The 9 October attacks on the security forces have rendered an already volatile situation in northern Rakhine state that much more fraught. The government’s heavy-handed security response has led to widespread reports of serious abuses and a shutdown in humanitarian access. Some 69,000 Rohingya Muslims have recently sought refuge in Bangladesh. The risk of further attacks by the al-Yaqin armed group remains significant, and based on the military’s previous behaviour would likely trigger a further escalation in the security response – with human rights and political ramifications. In central Rakhine state, more than 120,000 Muslims – mostly Rohingya – remain segregated in displacement camps following an outbreak of intercommunal violence in 2012. Several hundred thousand more who remain in their villages are reliant on humanitarian assistance due to government restrictions on their basic freedoms, including movement.

These developments risk intensifying longstanding negative trends in Rakhine state. Marginalisation of the Rohingya minority, oppressive state security and al-Yaqin’s incipient – but surprisingly sophisticated – armed response threaten to dominate the international narrative on Myanmar. Alongside this, the state’s majority Rakhine Buddhist population, itself a minority at the national level, is acutely concerned about being sidelined, facing discrimination by the state and economic and political marginalisation. Failure by the authorities, and Aung San Suu Kyi personally, to take control of the crisis by developing and implementing an overarching political and development strategy, could result in the situation spiralling further out of control. The consequences would be unpredictable, including for other complex transition processes in the country, and generate ever increasing international opprobrium.

Map of Myanmar. International Crisis Group. Based on UN map no. 4168 Rev.3 (June 2012).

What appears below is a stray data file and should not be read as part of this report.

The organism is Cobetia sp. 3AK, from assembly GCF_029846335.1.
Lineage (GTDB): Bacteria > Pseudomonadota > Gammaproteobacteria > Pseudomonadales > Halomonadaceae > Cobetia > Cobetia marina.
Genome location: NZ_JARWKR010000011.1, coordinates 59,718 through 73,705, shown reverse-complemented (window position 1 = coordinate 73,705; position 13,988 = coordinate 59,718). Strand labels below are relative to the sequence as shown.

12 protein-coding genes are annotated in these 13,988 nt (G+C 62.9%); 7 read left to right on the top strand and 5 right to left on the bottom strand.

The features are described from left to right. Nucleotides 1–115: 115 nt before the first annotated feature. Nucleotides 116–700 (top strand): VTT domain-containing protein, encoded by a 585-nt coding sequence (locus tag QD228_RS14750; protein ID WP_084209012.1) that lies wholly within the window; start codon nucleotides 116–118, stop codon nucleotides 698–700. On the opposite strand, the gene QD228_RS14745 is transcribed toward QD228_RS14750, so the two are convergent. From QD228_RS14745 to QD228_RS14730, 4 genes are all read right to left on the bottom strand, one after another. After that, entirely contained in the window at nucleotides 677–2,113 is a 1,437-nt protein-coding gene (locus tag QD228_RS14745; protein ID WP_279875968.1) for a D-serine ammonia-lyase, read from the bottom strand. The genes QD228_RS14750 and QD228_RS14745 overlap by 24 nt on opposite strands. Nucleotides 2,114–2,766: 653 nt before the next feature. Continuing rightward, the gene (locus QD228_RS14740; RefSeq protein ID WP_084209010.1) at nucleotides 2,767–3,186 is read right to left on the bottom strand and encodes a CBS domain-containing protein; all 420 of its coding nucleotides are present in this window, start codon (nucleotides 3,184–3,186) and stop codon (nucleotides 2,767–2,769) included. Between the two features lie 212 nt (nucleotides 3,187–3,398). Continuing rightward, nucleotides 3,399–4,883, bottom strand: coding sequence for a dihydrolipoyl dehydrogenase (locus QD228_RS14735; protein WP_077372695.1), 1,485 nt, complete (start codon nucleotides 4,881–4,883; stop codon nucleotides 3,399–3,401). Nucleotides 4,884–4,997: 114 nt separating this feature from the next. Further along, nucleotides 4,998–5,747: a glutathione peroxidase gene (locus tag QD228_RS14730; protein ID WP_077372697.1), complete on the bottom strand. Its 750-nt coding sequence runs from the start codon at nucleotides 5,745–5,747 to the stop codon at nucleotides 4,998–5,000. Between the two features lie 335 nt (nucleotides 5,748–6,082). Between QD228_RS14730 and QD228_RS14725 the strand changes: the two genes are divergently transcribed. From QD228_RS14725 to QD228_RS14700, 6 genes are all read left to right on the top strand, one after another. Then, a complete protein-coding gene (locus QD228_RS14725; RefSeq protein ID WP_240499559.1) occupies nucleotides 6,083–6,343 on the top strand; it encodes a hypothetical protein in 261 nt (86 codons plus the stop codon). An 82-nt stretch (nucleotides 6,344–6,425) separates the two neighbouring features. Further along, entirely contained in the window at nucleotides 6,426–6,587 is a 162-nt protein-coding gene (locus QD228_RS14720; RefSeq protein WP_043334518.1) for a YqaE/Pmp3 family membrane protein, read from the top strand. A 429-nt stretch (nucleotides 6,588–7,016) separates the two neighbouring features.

The Government’s Response: Limitations and Risks

So far, the government has not set out any overarching political strategy for addressing either the underlying problems in Rakhine state as a whole, or the recent related violence in northern Rakhine. Rather, it has appointed two commissions to look into them both. The first, headed by former UN ­Secretary-General Kofi Annan, was appointed before the 9 October attacks, with a mandate to advise on possible solutions to the root causes of the situation in Rakhine state. The second, headed by Vice President-1 Myint Swe, was established to look at the attacks themselves, the security response, and ways to prevent further violence.

The second commission released a preliminary report in early January, essentially denying most allegations of abuse; its final report has been delayed indefinitely after a damning UN report released on 3 February found evidence of grave and widespread abuses that it says may amount to crimes against humanity. Suu Kyi was reportedly shocked by these claims and has undertaken to investigate them – but has assigned this task to the already-discredited vice president-1 commission. (The Myanmar military and police have also recently announced separate internal inquiries into these allegations.) Meanwhile, the Annan Commission is due to issue interim recommendations in March, before its final report in August. These recommendations will focus on steps that the government can take in the immediate future that could have a meaningful and timely impact on the underlying situation of Muslims in Rakhine state.

The [Myanmar] government must ensure that its announced ending of the security operation on 15 February translates into a cessation of abuses.